Thankful: NWU's Newest Citizens Reflect on Becoming American
Cao Nguyen has taken a lot of exams during his four years at Nebraska Wesleyan University.
The senior who hopes to become a teacher admits he probably over prepared for a recent test.
“There was a list of 15-20 questions,” Nguyen recalled. “The lady asked me seven questions and then she stopped because I got every single one right.”
A passing grade on this particular test — the naturalization exam — meant he would become a U.S. citizen.
This fall Nguyen stood on the O’Donnell Auditorium stage —the very stage he has performed on as a NWU musician — and took the oath of allegiance alongside 40 others from 17 countries.
In 2005 Nguyen arrived in Lincoln from Saigon, Vietnam.
“My grandpa on my mom’s side was in the Vietnam War and fought for the south side with the U.S.,” he recalled. “During the war he was captured and went to prison for awhile. After he got out, the U.S. brought remaining soldiers to the U.S. My mom did not come along because she was married to my dad and I was already born. She stayed back to raise me. My grandfather and family members established themselves and then tried to get us to come over.”
After using the summer to settle into life here, Nguyen started the eighth grade.
“It was a rough transition,” he said.
Nine years later he is now a U.S. citizen and an active member of the campus community.
While Nguyen was taking the oath, another NWU senior was looking on. Tram Kieu — who was also born in Vietnam — was a guest lecturer at the September naturalization ceremony. Her talk, “What It Means to be an American,” reflected her own personal story.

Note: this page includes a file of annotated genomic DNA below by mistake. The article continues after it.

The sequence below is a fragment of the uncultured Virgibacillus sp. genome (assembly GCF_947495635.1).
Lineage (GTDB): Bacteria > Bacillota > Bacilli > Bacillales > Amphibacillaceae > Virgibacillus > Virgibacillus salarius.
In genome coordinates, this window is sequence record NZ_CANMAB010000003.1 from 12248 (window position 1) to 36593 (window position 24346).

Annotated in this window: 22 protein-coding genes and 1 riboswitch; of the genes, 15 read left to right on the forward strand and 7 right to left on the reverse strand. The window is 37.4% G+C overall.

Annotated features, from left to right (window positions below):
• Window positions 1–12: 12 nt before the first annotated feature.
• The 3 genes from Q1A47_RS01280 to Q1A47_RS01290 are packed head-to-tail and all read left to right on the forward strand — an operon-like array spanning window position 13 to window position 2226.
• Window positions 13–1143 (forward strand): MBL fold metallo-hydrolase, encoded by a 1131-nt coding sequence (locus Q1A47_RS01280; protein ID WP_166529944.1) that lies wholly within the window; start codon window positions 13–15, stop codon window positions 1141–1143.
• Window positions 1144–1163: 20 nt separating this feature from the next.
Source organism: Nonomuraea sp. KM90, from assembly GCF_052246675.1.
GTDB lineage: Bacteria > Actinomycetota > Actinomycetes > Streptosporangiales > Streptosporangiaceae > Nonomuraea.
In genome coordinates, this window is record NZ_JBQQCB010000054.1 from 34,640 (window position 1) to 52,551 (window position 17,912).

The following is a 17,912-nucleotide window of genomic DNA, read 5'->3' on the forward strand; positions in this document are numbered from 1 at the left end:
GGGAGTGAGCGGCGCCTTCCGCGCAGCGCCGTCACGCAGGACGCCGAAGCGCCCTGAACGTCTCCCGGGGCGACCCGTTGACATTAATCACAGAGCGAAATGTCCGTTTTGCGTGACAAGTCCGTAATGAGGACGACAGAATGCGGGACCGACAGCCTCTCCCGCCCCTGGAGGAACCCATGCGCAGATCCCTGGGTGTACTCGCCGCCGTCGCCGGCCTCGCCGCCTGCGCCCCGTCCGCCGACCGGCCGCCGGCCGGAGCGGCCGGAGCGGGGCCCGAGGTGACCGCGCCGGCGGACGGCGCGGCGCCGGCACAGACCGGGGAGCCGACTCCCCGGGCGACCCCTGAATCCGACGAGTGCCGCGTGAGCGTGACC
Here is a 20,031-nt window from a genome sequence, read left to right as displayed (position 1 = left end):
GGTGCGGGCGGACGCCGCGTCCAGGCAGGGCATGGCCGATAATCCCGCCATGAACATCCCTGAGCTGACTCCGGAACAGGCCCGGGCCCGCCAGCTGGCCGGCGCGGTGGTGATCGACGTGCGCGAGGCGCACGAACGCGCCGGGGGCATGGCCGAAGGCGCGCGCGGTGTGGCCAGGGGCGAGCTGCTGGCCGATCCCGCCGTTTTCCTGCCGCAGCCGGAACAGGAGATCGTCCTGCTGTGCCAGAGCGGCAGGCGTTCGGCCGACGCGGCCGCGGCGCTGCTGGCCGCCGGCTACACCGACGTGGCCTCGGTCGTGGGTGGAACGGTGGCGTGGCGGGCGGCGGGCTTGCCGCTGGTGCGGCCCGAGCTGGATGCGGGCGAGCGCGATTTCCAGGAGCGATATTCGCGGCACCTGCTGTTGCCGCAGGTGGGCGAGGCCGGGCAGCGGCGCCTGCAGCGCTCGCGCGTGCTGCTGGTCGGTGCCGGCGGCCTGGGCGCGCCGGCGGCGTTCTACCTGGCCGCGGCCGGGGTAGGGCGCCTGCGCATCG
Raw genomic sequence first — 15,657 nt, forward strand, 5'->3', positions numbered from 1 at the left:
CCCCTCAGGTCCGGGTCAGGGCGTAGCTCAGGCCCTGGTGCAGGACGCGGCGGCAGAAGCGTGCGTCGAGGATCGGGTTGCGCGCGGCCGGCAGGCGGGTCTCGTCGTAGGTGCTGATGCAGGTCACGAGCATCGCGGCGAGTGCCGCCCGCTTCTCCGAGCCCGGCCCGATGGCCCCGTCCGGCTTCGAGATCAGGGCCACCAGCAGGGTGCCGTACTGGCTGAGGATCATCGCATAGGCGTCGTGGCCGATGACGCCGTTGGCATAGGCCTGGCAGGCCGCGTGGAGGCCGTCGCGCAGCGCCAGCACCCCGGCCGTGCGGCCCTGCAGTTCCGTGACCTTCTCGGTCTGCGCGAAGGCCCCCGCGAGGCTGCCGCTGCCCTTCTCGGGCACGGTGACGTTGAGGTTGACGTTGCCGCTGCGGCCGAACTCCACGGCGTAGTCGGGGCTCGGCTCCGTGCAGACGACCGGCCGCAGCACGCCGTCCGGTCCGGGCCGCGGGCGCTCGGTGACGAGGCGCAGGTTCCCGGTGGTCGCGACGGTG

“My family emigrated from Vietnam on June in 1993,” she recalled. “My parents are always reminiscing about the day we arrived in Lincoln because it forever changed our lives. From that moment on, my parents planned on becoming citizens. They made the decision to uproot our family so that my two older siblings and I could have the opportunity to go to college and have successful careers, a goal my parents weren’t able to achieve because they sacrificed everything they had for our futures.”
Kieu said her parents’ main goal for their children was to receive more opportunities than they had; due to their family’s poverty, her mom and father were not able to finish their schooling in Vietnam.
“I was an ESL student until the fourth grade,” said Kieu. “Learning English was a very important part of my life because being an ESL student was a step in the process of becoming a U.S. citizen.”
Kieu also took on the role of teacher by helping her parents learn English.
“In addition to working full-time jobs, my parents took night classes at the Asian Community Center. My role was to quiz them on the 100 exam questions and to interpret certain words,” she said.
As Kieu and her family adjusted to life in America, they went through the long process of becoming U.S. citizens. When the time came, Kieu’s parents took the test for their children. They were approved to go through the naturalization ceremony in 1998.
Now the NWU seniors are preparing for new lives beyond college. Kieu, a global studies major, is applying for a Fulbright Scholarship to teach in Thailand.
“I studied abroad in Bangkok last year and my role as a volunteer English instructor helped me realize the impact I was able to make at an international level,” she said. “Education has always played an important role in my life and it will continue to be an important motivational tool to help others that want to learn English. I want to ultimately become an English Language Officer to represent the U.S. in countries all over the world, which involves going to graduate school for international development and policy.”
Nguyen plans to become a teacher.
“All my advisors who influenced me the most are teachers,” he said. “I can see myself doing that for the rest of my life. Hopefully I end up conducting at a collegiate level.”
Translations are literal. NWU is not responsible for translation accuracy.
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